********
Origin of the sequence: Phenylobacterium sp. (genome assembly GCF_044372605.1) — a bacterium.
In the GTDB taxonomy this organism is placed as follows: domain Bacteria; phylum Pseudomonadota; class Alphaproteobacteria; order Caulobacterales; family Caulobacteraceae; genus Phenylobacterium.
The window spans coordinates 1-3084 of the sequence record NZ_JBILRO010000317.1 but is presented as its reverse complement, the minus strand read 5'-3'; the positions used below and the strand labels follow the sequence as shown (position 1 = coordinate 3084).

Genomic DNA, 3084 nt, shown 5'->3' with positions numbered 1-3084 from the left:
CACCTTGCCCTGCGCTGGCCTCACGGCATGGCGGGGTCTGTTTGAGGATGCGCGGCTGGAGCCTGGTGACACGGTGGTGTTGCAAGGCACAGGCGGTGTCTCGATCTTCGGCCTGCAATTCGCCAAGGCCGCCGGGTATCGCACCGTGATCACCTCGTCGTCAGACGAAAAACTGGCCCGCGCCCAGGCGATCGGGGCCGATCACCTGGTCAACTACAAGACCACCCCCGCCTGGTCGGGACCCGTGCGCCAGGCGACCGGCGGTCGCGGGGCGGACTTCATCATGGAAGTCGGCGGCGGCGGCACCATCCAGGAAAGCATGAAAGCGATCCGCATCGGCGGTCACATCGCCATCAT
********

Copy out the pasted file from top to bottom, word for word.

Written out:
Origin of the sequence: Phenylobacterium sp. (genome assembly GCF_044372605.1) — a bacterium.
In the GTDB taxonomy this organism is placed as follows: domain Bacteria; phylum Pseudomonadota; class Alphaproteobacteria; order Caulobacterales; family Caulobacteraceae; genus Phenylobacterium.
The window spans coordinates 1-3084 of the sequence record NZ_JBILRO010000317.1 but is presented as its reverse complement, the minus strand read 5'-3'; the positions used below and the strand labels follow the sequence as shown (position 1 = coordinate 3084).

Genomic DNA, 3084 nt, shown 5'->3' with positions numbered 1-3084 from the left:
CACCTTGCCCTGCGCTGGCCTCACGGCATGGCGGGGTCTGTTTGAGGATGCGCGGCTGGAGCCTGGTGACACGGTGGTGTTGCAAGGCACAGGCGGTGTCTCGATCTTCGGCCTGCAATTCGCCAAGGCCGCCGGGTATCGCACCGTGATCACCTCGTCGTCAGACGAAAAACTGGCCCGCGCCCAGGCGATCGGGGCCGATCACCTGGTCAACTACAAGACCACCCCCGCCTGGTCGGGACCCGTGCGCCAGGCGACCGGCGGTCGCGGGGCGGACTTCATCATGGAAGTCGGCGGCGGCGGCACCATCCAGGAAAGCATGAAAGCGATCCGCATCGGCGGTCACATCGCCATCAT